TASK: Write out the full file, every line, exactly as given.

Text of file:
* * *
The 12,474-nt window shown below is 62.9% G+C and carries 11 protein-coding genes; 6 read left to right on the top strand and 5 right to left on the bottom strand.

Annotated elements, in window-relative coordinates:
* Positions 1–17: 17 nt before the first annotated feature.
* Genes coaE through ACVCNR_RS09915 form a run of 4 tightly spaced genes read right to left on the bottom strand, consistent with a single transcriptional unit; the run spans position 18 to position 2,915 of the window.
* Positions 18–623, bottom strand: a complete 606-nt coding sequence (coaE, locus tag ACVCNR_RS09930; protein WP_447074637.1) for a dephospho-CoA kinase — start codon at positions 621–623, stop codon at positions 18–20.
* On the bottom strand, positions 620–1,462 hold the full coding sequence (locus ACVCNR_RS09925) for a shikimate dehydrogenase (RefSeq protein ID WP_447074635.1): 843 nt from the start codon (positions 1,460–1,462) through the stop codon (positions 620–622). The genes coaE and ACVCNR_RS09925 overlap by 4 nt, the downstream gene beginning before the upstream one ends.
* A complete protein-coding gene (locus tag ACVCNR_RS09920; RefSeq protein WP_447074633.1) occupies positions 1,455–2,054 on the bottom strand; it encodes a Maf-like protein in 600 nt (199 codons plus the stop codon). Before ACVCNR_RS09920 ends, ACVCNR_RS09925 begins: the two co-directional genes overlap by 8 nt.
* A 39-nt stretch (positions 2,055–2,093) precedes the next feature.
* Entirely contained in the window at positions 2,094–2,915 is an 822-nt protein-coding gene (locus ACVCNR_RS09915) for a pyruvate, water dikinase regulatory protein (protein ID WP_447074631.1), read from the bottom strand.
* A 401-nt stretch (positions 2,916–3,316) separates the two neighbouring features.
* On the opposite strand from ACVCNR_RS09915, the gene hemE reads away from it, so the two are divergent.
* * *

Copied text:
The 12,474-nt window shown below is 62.9% G+C and carries 11 protein-coding genes; 6 read left to right on the top strand and 5 right to left on the bottom strand.

Annotated elements, in window-relative coordinates:
* Positions 1–17: 17 nt before the first annotated feature.
* Genes coaE through ACVCNR_RS09915 form a run of 4 tightly spaced genes read right to left on the bottom strand, consistent with a single transcriptional unit; the run spans position 18 to position 2,915 of the window.
* Positions 18–623, bottom strand: a complete 606-nt coding sequence (coaE, locus tag ACVCNR_RS09930; protein WP_447074637.1) for a dephospho-CoA kinase — start codon at positions 621–623, stop codon at positions 18–20.
* On the bottom strand, positions 620–1,462 hold the full coding sequence (locus ACVCNR_RS09925) for a shikimate dehydrogenase (RefSeq protein ID WP_447074635.1): 843 nt from the start codon (positions 1,460–1,462) through the stop codon (positions 620–622). The genes coaE and ACVCNR_RS09925 overlap by 4 nt, the downstream gene beginning before the upstream one ends.
* A complete protein-coding gene (locus tag ACVCNR_RS09920; RefSeq protein WP_447074633.1) occupies positions 1,455–2,054 on the bottom strand; it encodes a Maf-like protein in 600 nt (199 codons plus the stop codon). Before ACVCNR_RS09920 ends, ACVCNR_RS09925 begins: the two co-directional genes overlap by 8 nt.
* A 39-nt stretch (positions 2,055–2,093) precedes the next feature.
* Entirely contained in the window at positions 2,094–2,915 is an 822-nt protein-coding gene (locus ACVCNR_RS09915) for a pyruvate, water dikinase regulatory protein (protein ID WP_447074631.1), read from the bottom strand.
* A 401-nt stretch (positions 2,916–3,316) separates the two neighbouring features.
* On the opposite strand from ACVCNR_RS09915, the gene hemE reads away from it, so the two are divergent.